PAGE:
The Next Big Thing: How To Be Happy In A World That Conditions Us To Want More
What a haunting sentence. Imagine knowing, for the rest of your life, no matter what you do, you'll never truly find happiness. This isn't the beginning of a macabre Poe story; this is reality, unless we start to change the way we view things.
We want to be content in all areas of our lives. We don't want to spend the weekend dreading Monday morning, or spend the workday dreading the return to our home lives.
Of course, there are other things we all want: maybe a flashy car, a sweet penthouse and, perhaps, romantic relations of some kind. We only want these things, however, because we think they will contribute to our overall happiness.
We know that once we get that new car, penthouse or significant other, we'll be over the moon with happiness. We'll never want for anything again -- at least, that's what we tell ourselves.
Ever notice, however, that once we get that one thing we've been striving for, our happiness is short-lived?
Let me paint a picture for you: It's the late 90s, around Christmas time. I'm 8 or 9 years old with crooked teeth, pigtails and convinced that I absolutely need a "bubble chair." Remember those inflatable, brightly-colored pieces of furniture that were absolutely, without a doubt, useless?
There I am, in the mall with my parents, pitching a next-level fit because I want this blue bubble chair in the window display. I promised I'd never ask them for anything again. It was the only thing I wanted in the whole world, and the waterworks proved it.
Do you hate me, yet? I was a brat, all because of a f*cking inflatable chair, and I got it because I was spoiled, and I used it -- about twice.
The point of that darling anecdote, aside from revealing that I was a whiny child, is to demonstrate how quickly something can cease to be important to us once we actually attain it. The damn chair was all I wanted, but once I got it, I wanted something else. It wasn't enough.
Sure, once you get something you really want, you'll be walking around smiling like a weirdo for a few days or weeks. Eventually, though, the shine of everything wears off. You'll no longer be content with having whatever thing you've convinced yourself you needed so badly. The desire for something else will replace it.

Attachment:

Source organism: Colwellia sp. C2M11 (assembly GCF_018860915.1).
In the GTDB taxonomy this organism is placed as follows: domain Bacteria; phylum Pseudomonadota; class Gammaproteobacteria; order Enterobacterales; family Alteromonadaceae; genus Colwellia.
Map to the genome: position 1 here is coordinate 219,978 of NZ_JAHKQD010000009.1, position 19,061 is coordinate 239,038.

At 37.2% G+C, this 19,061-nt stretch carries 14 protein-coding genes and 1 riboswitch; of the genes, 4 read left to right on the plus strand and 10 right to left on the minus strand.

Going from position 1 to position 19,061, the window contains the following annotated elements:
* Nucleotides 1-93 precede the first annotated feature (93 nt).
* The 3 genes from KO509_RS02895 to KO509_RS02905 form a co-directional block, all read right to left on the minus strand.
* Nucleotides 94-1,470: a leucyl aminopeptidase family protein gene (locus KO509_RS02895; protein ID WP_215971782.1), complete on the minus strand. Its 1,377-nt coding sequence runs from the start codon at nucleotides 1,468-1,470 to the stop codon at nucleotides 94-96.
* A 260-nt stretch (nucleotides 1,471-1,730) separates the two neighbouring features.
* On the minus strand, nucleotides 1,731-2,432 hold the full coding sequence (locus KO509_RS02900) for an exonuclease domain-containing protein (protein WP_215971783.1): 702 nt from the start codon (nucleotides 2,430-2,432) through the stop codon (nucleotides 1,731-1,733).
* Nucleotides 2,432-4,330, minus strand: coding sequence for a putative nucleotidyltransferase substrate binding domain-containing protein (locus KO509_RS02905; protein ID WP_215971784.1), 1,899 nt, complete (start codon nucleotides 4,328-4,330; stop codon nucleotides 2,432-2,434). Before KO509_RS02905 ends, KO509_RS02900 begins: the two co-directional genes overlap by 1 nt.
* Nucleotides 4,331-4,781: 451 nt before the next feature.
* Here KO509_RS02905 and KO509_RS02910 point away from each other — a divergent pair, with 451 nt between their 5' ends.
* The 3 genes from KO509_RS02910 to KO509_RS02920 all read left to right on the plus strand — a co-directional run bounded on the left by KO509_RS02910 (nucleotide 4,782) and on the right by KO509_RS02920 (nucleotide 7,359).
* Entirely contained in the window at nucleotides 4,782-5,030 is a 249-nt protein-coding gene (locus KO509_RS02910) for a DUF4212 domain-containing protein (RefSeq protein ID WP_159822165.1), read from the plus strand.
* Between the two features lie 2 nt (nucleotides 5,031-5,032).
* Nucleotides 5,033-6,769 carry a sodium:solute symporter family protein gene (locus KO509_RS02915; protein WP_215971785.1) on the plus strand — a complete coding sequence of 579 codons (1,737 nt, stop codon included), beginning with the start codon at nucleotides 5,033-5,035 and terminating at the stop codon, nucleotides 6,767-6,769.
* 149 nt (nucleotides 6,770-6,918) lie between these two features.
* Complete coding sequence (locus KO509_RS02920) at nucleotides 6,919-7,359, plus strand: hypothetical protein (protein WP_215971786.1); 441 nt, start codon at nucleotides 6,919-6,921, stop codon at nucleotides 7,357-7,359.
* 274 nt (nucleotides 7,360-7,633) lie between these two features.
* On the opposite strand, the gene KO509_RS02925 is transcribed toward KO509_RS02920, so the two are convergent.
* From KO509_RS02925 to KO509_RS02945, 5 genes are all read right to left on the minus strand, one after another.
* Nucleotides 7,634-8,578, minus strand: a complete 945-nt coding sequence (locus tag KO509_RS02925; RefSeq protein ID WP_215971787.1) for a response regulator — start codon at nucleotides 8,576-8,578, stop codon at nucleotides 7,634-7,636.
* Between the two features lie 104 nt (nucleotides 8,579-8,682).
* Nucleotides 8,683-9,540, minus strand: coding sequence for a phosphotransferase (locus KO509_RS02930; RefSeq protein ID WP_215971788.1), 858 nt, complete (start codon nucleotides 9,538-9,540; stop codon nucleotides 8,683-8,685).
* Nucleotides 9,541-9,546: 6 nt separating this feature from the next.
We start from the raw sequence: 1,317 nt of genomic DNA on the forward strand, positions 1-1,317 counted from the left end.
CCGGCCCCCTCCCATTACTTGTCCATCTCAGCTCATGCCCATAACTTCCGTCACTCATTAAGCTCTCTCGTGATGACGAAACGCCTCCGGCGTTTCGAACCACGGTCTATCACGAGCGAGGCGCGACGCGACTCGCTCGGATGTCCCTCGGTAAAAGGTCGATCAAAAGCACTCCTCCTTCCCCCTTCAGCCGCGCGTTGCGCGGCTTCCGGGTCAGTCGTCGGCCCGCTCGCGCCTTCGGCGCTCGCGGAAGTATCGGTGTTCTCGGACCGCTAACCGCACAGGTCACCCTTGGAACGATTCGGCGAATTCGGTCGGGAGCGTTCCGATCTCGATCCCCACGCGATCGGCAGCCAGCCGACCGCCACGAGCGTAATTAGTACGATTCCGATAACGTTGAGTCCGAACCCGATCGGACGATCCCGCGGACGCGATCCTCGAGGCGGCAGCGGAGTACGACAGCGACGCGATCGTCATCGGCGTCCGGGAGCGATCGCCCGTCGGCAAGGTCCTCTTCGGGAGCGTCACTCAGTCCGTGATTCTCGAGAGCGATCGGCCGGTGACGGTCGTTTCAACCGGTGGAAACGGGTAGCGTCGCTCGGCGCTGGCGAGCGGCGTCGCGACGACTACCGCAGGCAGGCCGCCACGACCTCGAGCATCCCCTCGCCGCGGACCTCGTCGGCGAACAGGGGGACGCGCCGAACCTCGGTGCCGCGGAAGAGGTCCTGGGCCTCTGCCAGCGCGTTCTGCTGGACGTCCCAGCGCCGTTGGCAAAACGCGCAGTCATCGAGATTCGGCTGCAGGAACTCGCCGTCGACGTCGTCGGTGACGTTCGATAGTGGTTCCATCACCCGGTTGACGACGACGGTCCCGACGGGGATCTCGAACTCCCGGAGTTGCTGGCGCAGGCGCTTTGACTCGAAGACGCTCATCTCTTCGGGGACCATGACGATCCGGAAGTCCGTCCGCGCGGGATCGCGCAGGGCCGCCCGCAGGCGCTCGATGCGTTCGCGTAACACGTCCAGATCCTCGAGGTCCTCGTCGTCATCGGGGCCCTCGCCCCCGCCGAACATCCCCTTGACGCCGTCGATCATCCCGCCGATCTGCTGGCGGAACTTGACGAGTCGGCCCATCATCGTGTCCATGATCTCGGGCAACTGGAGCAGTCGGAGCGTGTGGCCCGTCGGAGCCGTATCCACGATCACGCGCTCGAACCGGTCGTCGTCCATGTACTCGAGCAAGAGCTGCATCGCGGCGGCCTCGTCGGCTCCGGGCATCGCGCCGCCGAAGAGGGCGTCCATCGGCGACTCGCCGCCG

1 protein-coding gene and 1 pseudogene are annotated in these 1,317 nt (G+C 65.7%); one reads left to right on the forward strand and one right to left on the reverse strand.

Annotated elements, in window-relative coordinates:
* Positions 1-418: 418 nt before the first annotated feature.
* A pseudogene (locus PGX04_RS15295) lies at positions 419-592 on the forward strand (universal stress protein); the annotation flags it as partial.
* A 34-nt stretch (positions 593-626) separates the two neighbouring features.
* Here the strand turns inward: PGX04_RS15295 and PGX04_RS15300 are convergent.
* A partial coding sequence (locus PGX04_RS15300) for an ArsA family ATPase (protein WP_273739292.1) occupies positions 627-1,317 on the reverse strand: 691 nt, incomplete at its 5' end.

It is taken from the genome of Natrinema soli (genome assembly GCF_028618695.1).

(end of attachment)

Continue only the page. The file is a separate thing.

This is why you will never be happy.
You'll never be happy because you've convinced yourself that there's something more out there; that things are more important than people and people are replaceable. You'll spend $800 on a cell phone because you've convinced yourself you need it.
Side note: I think we've really lost appreciation for those old Nokias. Those screens would not crack, but I digress. You'll never be happy because you're insatiable, and you've become a glutton for all things. Try not to worry, though; you're not alone.
It's a generational problem, as I like to believe most things are. Would you know how awesome all your friends' relationships were if they weren't posting status updates everything 3.5 seconds? Maybe you'd be more content in your relationship if you didn't know what was going on in theirs.
Would you really care about the latest technological gadgets if they weren't shoved down your throat daily through advertisements? Probably not.
We've been conditioned to want more, so it's essentially not our fault. The good news is, there's hope for us. We can change this effed-up cycle and hopefully learn to be content with what we have.
Of course, we should all set goals for ourselves and try to reach them. That's part of growing as an adult. If your goal is to live in a villa-style mansion, wallpapered in $100 bills, then more power to you.
While I find it excessive, I wouldn't hold it against you. I would, however, hold it against you if it were only your goal so you could adapt to societal norms and standards.
It's perfectly fine to be content with what you have. Your life isn't lacking in some way because it doesn't always match up with the standards set by others.
The grass is greener where you water it. We'll find happiness when we stop insisting that the things/people/events in our lives are, for some inexplicable reason, not enough.
We'll find happiness when we learn to appreciate the things we have, instead of overlooking them in our quest for the next best thing. We are responsible for attributing value to the things in our lives. Beauty is in the eye of the beholder, right?
Stop belittling the things and people around you. When we stop pitching fits over trivialities (read: the godforsaken bubble chair), that's when we'll be happy.
Until then, we're pretty much screwed.
Photo Courtesy: We Heart It